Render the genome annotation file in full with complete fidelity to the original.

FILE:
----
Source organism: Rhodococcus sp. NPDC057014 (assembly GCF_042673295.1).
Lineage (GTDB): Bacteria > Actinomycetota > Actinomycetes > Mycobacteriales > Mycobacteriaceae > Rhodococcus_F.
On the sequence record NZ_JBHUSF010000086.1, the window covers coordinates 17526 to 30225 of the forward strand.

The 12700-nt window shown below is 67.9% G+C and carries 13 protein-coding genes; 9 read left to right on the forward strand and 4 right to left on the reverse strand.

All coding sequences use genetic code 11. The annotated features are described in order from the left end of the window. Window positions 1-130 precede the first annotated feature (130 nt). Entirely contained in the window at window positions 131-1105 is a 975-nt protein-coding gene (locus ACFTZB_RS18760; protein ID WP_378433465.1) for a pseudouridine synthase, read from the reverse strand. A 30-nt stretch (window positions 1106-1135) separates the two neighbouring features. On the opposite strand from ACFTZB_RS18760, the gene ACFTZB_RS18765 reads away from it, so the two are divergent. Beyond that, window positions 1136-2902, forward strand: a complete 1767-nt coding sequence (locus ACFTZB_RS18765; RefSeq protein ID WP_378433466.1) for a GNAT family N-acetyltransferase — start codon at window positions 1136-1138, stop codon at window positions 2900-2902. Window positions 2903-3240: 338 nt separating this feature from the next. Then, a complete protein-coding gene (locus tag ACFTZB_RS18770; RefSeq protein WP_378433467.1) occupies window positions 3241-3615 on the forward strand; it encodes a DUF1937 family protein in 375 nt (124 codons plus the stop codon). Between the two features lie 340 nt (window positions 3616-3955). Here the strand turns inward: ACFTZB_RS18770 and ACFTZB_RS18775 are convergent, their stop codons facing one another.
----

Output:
Source organism: Rhodococcus sp. NPDC057014 (assembly GCF_042673295.1).
Lineage (GTDB): Bacteria > Actinomycetota > Actinomycetes > Mycobacteriales > Mycobacteriaceae > Rhodococcus_F.
On the sequence record NZ_JBHUSF010000086.1, the window covers coordinates 17526 to 30225 of the forward strand.

The 12700-nt window shown below is 67.9% G+C and carries 13 protein-coding genes; 9 read left to right on the forward strand and 4 right to left on the reverse strand.

All coding sequences use genetic code 11. The annotated features are described in order from the left end of the window. Window positions 1-130 precede the first annotated feature (130 nt). Entirely contained in the window at window positions 131-1105 is a 975-nt protein-coding gene (locus ACFTZB_RS18760; protein ID WP_378433465.1) for a pseudouridine synthase, read from the reverse strand. A 30-nt stretch (window positions 1106-1135) separates the two neighbouring features. On the opposite strand from ACFTZB_RS18760, the gene ACFTZB_RS18765 reads away from it, so the two are divergent. Beyond that, window positions 1136-2902, forward strand: a complete 1767-nt coding sequence (locus ACFTZB_RS18765; RefSeq protein ID WP_378433466.1) for a GNAT family N-acetyltransferase — start codon at window positions 1136-1138, stop codon at window positions 2900-2902. Window positions 2903-3240: 338 nt separating this feature from the next. Then, a complete protein-coding gene (locus tag ACFTZB_RS18770; RefSeq protein WP_378433467.1) occupies window positions 3241-3615 on the forward strand; it encodes a DUF1937 family protein in 375 nt (124 codons plus the stop codon). Between the two features lie 340 nt (window positions 3616-3955). Here the strand turns inward: ACFTZB_RS18770 and ACFTZB_RS18775 are convergent, their stop codons facing one another.